The closures have also changed people’s lives, closing offices and factories and confining people to their homes. This has resulted in massive and unpredictable changes in demand and unreliable supply. Do you remember the disappearance of the supermarkets in flour and yeast at the start of the pandemic? Who knew people with free time would discover their inner bakers (at least for now)?
“The period of contagion, self-isolation and economic uncertainty will change consumer behavior, in some cases for years to come”, observed the consultancy firm McKinsey & Company. “New consumer behaviors cover all areas of life, from how we work to how we shop to how we have fun. These rapid changes have important implications for retailers and businesses of consumer packaged products. “
How many of these changes will be permanent and which will revert to the old patterns once the restrictions on normal life are gone? Businesses planning for the future must guess, their survival is at stake.
“The idea that an economy can be shut down and re-ignited indiscriminately without far-reaching consequences, as if a switch or a lawn mower, is utterly reprehensible,” he added. charges economist Peter C. Earle. “It could only come from the mind of an individual or a group of individuals, without any understanding or consideration for the extraordinary interdependence of the productive sector.”
“Market economies tend to be good enough to get food from supermarket shelves and fuel from gas stations, if left on their own,” Pilkington agrees. “This last part is essential: if left on its own. Brutal interference in market economies tends to produce the same pathologies that we see in socialist economies, including shortages and inflation. was the unintended consequence of the lockdown. “
Sadly, there is almost certainly more pain along the way. Electricity is now scarce in China, partly because a drought has hampered hydropower, but also because the government is preventing power producers from offsetting rising coal prices.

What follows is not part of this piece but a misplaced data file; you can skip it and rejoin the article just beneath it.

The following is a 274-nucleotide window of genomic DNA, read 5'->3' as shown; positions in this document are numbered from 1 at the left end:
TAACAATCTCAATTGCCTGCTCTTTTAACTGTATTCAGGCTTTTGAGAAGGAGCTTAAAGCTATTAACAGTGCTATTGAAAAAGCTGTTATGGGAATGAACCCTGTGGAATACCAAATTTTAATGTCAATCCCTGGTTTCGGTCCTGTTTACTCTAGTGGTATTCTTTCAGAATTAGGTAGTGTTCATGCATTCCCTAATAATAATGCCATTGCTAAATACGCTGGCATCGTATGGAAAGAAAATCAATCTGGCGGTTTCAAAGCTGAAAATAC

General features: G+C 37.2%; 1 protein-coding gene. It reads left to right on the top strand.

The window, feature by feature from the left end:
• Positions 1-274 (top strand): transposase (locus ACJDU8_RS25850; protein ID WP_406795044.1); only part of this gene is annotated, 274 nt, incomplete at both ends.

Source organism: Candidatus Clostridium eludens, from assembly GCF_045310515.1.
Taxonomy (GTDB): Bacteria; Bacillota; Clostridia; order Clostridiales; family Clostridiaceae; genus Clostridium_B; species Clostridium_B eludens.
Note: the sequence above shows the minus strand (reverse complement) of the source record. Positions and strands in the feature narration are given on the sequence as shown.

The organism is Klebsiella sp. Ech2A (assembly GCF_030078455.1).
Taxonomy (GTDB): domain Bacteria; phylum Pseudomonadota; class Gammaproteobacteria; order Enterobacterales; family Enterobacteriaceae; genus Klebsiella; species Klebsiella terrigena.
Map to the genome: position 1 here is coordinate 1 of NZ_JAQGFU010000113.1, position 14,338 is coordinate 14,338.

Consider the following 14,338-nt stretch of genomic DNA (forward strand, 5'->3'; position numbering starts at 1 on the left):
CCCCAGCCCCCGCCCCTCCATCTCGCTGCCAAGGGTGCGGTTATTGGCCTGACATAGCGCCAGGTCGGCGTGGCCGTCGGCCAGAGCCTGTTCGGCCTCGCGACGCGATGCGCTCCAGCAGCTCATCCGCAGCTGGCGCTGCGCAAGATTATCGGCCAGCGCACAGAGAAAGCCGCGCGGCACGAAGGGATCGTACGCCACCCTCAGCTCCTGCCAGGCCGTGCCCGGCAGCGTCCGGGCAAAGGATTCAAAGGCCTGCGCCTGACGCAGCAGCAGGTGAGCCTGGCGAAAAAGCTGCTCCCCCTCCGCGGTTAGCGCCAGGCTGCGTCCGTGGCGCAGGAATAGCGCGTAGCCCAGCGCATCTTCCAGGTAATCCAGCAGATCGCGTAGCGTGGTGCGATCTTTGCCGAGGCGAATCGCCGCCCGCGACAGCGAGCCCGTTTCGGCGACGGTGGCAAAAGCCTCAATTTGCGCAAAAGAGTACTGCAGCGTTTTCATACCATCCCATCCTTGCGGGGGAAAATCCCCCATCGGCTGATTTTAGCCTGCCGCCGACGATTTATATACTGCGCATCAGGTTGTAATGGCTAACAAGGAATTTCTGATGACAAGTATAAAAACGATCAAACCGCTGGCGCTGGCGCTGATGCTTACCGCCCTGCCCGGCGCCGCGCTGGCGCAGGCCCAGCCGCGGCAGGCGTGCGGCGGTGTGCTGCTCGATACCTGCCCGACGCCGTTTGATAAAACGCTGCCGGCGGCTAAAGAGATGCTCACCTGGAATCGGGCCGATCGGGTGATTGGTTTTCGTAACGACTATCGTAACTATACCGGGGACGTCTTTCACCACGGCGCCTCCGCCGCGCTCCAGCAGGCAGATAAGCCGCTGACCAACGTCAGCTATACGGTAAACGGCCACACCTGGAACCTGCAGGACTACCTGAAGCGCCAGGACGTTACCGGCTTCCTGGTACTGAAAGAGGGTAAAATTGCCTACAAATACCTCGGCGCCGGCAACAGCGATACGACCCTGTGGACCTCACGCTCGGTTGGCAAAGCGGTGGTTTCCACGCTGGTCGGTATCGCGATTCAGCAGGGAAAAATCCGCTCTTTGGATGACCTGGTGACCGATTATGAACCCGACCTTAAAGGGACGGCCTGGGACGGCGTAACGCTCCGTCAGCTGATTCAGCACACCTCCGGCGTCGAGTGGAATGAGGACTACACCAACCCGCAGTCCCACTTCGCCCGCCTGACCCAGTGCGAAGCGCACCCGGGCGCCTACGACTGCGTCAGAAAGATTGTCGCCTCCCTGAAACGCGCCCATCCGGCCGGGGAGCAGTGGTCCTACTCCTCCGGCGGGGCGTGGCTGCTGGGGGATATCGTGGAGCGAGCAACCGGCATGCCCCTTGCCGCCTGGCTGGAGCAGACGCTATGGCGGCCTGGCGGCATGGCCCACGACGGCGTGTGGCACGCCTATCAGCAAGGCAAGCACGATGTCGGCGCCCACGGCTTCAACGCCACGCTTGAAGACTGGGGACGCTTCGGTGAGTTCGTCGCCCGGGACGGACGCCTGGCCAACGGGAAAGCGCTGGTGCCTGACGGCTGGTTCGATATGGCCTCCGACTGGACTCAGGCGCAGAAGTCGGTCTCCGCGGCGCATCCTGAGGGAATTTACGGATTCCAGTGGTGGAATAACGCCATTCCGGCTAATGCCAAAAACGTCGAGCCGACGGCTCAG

“Power plants buy coal at market price but are not allowed to increase electricity tariffs on customers beyond small margins set by national planners,” Remarks the Los Angeles Times. “When coal is expensive, many power plants report ‘maintenance failures’ and scale back or shut down their operations rather than incur losses.”
This can alleviate the blockage of shipments, but only because there will be less goods produced by factories. closed by power outages. Europe too, suffers from soaring energy prices as demand recovers from pandemic lockdowns even as fossil fuel prices rise and governments’ planned transition to renewables proves vulnerable to whims of nature. It also leads to manufacturing slowdowns. You can expect the consequences to reverberate around the world, with further no more empty shelves.
The danger is that people will see the economic problems caused by previous manipulations and then demand even more government intervention. The shortage of semiconductors, for example, can be attributed to production reduced by lockdowns as demand for computers skyrocketed among populations forced to work and study at home. But the trade group’s white paper that asked the Biden administration for tariff relief also begged it to “ensure that semiconductor supply is distributed fairly and transparently across industry sectors. and that the administration does not favor, explicitly or implicitly, a single sector ”.
The groups do not specify what a semiconductor policy should look like. But if the government were to interfere further in the market to allocate products made scarce by previous actions, it’s hard to see how the result would be nothing more than increased chaos in the supply chain.